Sense of community

Many leaders and employees have felt their once thriving workplace community, drastically diminish over the past year. By not having those tea break chats and regular conversations with colleagues, the sense of community as a leader and team has taken a hit. Some leaders and employees thrive at being in the workplace and are much more productive being in an office environment, so it’s really important to listen to your team as a leader and know how your team best operate. As switching to a permanent remote working policy could end up having a detrimental effect on your workforce. It’s important as a leader that you feel engaged and connected to your team and community.

New recruits / onboarding

Hiring new team members and onboarding them successfully as a leader is a lengthy and important process, which can be made all the more difficult if done remotely. Its not as easy for a new colleague to ask a quick question for clarity or bounce new ideas around if they’re working remotely. It can often leave employees feeling lost and uncertain on their day to day activities. If you are considering virtual leadership for the long haul, then make sure you have a tried and tested onboarding method for any new recruits that clearly outlines what is required as well as a first point of contact they can go to with any questions.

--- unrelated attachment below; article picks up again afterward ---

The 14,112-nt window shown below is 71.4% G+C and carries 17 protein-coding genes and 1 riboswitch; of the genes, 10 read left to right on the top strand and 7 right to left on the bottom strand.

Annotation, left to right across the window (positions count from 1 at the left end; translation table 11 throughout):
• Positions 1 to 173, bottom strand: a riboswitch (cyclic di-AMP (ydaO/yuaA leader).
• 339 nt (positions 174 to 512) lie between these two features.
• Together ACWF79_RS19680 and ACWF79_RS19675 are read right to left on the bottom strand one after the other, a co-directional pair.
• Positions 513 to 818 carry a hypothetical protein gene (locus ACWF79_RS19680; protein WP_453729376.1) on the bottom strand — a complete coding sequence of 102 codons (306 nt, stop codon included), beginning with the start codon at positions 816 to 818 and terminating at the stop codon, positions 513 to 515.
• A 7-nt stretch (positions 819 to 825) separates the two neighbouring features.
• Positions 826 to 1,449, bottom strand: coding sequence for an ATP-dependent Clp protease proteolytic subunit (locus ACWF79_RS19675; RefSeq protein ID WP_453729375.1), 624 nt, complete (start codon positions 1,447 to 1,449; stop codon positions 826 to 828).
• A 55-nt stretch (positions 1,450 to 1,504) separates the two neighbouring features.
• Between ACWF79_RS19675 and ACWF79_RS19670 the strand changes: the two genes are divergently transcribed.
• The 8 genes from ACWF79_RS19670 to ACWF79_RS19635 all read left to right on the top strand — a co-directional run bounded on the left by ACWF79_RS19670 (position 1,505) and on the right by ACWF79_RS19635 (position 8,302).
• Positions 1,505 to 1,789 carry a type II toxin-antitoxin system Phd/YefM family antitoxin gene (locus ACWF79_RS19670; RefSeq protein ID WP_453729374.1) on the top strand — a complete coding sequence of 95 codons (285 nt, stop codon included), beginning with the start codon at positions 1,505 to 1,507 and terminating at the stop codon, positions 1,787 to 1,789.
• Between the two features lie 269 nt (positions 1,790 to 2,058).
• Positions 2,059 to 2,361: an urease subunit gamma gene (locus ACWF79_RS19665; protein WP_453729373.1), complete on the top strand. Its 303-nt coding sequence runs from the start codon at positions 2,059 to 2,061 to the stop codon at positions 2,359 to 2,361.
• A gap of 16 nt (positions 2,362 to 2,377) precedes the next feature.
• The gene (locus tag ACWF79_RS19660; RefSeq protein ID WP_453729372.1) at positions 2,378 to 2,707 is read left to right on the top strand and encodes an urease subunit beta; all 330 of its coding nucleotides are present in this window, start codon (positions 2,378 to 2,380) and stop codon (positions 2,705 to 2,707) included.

When you’re not physically present in the same room as your employees, it makes it that much harder to communicate. Thanks to technology there are many platforms you can use such as zoom, but these can often be impersonal and draining, particularly for employees. Make sure you have 1 on 1 sessions once a month with each employee encouraging open and honest communication so that your goals and values for them as a leader are clearly outlines and there is no doubt what is required from them. By also having regular team meeting you’ll easily be able communicate any tasks and goals that are needed that week and keep on track of progress.


It’s clear that for every individual business there are going to be pros and cons to virtual leadership. What’s important is what works best for you and your team, for some that may mean going remote, for others it’s returning to the workplace. The most popular option for many is a blend of the two where possible.


About Author:

Anthony Chadwick, a serial entrepreneur, is the founder and CEO of The Webinar Vet, a world leader in online veterinary education. He is one of the most recognised and respected thought leaders in the UK veterinary sector. Anthony is famous for disrupting the veterinary profession with new and innovative ideas to make life easier for vets and nurses. He is very passionate about providing high quality education and services to veterinary professionals in a very accessible and affordable manner which is also sustainable for the environment.

Anthony founded The Webinar Vet in 2010, when the word webinar was not in the veterinary dictionary.  A vet by trade, whilst at an internet conference he spotted a gap in the market to make veterinary education and training more accessible and affordable, via the medium of webinars. Trailblazers in the industry, the company grew very quickly and now has over 75,000 veterinary professionals accessing the training in over 120 countries. Students currently spend a combined annual total of over 200,000 a year training on the site. The Webinar Vet training has reduced travel mileage by several million miles since starting in 2010 with concomitant carbon reduction.